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Wittstock retired from swimming in 2007, after moving to Monaco to be closer to the prince. Locals say she’s maintained a low profile.

“You see the prince all the time, just walking around, but you never see her,” said Stive Osmont, a waiter at a restaurant near the palace. “It’s understandable because she didn’t have an official role for all those years. But now that she is going to be princess, we’re really looking forward to getting to know her better.”

Prince Albert Alexandre Louis Pierre, Marquis of Baux, is the second child _ and only son _ of Princess Grace and Prince Rainier, who ascended to the throne at the tender age of 26. Albert, on the other hand, was 47 when he became reigning prince in 2005, after his father’s death.

Though he dated a string of famous beauties said to include U.S. actress Brooke Shields and supermodels Claudia Schiffer and Naomi Campbell, Albert’s reluctance to tie the knot was known to have strained relations with his father and also sparked persistent rumors he was gay.

Albert repeatedly denied it, but the rumors were squelched only after the prince acknowledged fathering two children out of wedlock.

Jazmin Grace Grimaldi was born of a 1991 tryst with Tamara Rotolo, a California woman who had been vacationing in the Mediterranean, while Alexandre Coste was born in 2003 to a former flight attendant originally from the west African nation of Togo.

Still, as long as he remained single, the prince’s acknowledgment of the two children did nothing to calm succession worries, as Monaco’s constitution specifies that only “direct and legitimate” descendants can assume the throne. As the problem posed by Albert’s bachelor status dragged on, the constitution was revised to allow Caroline to succeed him.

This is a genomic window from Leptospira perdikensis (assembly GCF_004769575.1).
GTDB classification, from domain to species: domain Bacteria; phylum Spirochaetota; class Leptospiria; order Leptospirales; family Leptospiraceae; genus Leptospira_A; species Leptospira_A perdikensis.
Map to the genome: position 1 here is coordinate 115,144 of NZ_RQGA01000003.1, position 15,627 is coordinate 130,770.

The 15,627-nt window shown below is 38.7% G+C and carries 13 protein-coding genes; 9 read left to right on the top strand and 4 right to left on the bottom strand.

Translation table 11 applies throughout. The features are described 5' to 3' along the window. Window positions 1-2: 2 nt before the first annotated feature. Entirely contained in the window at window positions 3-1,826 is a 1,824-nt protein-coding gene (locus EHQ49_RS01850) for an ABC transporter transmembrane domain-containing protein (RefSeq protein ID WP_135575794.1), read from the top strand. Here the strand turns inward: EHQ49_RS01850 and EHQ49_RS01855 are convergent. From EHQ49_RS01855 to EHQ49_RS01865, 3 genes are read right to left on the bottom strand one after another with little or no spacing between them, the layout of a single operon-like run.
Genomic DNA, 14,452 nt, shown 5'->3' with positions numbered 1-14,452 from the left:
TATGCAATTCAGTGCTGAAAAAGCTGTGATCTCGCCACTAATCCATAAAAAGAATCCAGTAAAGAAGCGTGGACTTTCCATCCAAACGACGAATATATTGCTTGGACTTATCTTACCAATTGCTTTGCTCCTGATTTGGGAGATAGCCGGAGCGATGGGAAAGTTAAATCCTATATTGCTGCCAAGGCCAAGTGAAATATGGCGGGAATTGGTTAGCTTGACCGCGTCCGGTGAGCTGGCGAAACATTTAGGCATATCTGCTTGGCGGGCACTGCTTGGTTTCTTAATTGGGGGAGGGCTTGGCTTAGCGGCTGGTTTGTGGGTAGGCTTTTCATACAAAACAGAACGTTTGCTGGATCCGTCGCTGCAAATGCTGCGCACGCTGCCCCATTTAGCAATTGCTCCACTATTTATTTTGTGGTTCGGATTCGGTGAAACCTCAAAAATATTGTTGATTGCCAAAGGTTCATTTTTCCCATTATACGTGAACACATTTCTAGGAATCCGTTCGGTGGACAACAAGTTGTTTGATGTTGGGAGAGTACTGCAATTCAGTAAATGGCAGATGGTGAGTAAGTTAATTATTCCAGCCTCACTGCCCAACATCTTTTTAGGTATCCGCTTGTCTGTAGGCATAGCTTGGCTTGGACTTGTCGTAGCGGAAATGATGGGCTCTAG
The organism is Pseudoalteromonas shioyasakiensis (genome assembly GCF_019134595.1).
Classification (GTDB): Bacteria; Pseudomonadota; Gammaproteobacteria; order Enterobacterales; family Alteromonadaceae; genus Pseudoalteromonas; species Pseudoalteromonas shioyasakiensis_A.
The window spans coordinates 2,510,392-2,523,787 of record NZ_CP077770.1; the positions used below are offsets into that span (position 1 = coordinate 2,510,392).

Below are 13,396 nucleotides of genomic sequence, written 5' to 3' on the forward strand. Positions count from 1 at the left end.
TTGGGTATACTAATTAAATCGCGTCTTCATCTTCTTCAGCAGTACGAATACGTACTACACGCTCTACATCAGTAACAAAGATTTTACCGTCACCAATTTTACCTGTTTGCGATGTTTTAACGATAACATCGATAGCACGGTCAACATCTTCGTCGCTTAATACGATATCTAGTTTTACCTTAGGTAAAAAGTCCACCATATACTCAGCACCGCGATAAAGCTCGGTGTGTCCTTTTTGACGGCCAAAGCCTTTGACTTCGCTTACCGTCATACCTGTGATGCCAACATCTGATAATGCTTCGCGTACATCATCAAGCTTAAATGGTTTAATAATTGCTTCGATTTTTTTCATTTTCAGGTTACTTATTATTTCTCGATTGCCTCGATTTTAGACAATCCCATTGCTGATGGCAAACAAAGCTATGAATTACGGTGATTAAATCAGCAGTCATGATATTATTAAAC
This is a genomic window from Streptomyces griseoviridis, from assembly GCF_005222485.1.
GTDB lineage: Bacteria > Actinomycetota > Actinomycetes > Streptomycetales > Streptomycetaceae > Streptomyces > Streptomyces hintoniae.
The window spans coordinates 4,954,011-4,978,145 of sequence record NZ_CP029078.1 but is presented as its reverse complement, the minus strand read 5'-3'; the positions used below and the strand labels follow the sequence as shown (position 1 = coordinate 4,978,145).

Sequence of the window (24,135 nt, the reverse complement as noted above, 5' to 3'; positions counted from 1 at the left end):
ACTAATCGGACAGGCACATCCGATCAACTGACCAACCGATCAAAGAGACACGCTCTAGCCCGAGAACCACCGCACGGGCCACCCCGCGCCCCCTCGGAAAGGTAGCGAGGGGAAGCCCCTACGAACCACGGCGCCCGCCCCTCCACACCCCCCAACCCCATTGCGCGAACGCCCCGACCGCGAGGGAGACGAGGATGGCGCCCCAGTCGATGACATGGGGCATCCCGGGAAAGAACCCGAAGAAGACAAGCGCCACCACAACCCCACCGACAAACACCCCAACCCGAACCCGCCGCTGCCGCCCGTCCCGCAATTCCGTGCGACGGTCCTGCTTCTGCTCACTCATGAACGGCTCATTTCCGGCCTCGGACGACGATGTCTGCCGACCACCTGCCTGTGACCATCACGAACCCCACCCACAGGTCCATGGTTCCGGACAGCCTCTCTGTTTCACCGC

Albert and Wittstock have stressed their desire to have a family.

“I love children and have always wanted to have children of my own,” said Wittstock in an interview with France’s BFM television. “We’ll see in the next couple of months or years.”

With her steely blue eyes and shoulder-length platinum locks, Wittstock has more than a passing resemblance to Grace. Still, she struggled at first to match the late princess’ legendary elegance, and some of her first public appearances with Albert were marred by fashion faux pas.

With the help of Giorgio Armani, Wittstock has blossomed over the years into the very picture of understated chic, in beige sheath dresses and sharp-lined gray pantsuits.

When her engagement was announced last June, there was little doubt the Italian couturier would design Wittstock’s wedding dress. That also meant there has been none of the frenetic guessing games that surrounded the identity of the designer of Kate Middleton’s wedding gown, kept under lock-down until the moment the now-Duchess of Cambridge stepped into Westminster Abbey.

Indeed, authorities here appear determined to avoid many of the excesses of the April 29 British royal wedding, which with an estimated 2 billion viewers may have been the most-watched event in history.

There’ll be none of the commemorative kitsch that abounded at the British wedding, where everything from tea bags to toilet seat covers were emblazoned with the royal couple’s broadly smiling faces. Souvenir shops in the principality will be selling only a handful of palace-approved memorabilia, including porcelain with the couple’s names but no images, vendors have said.

Monaco is also getting a makeover ahead of the wedding, with workers racing to touch up the peach-colored facades of the 2-square-kilometer country’s many high-rises, Art Deco casinos and five-star hotels.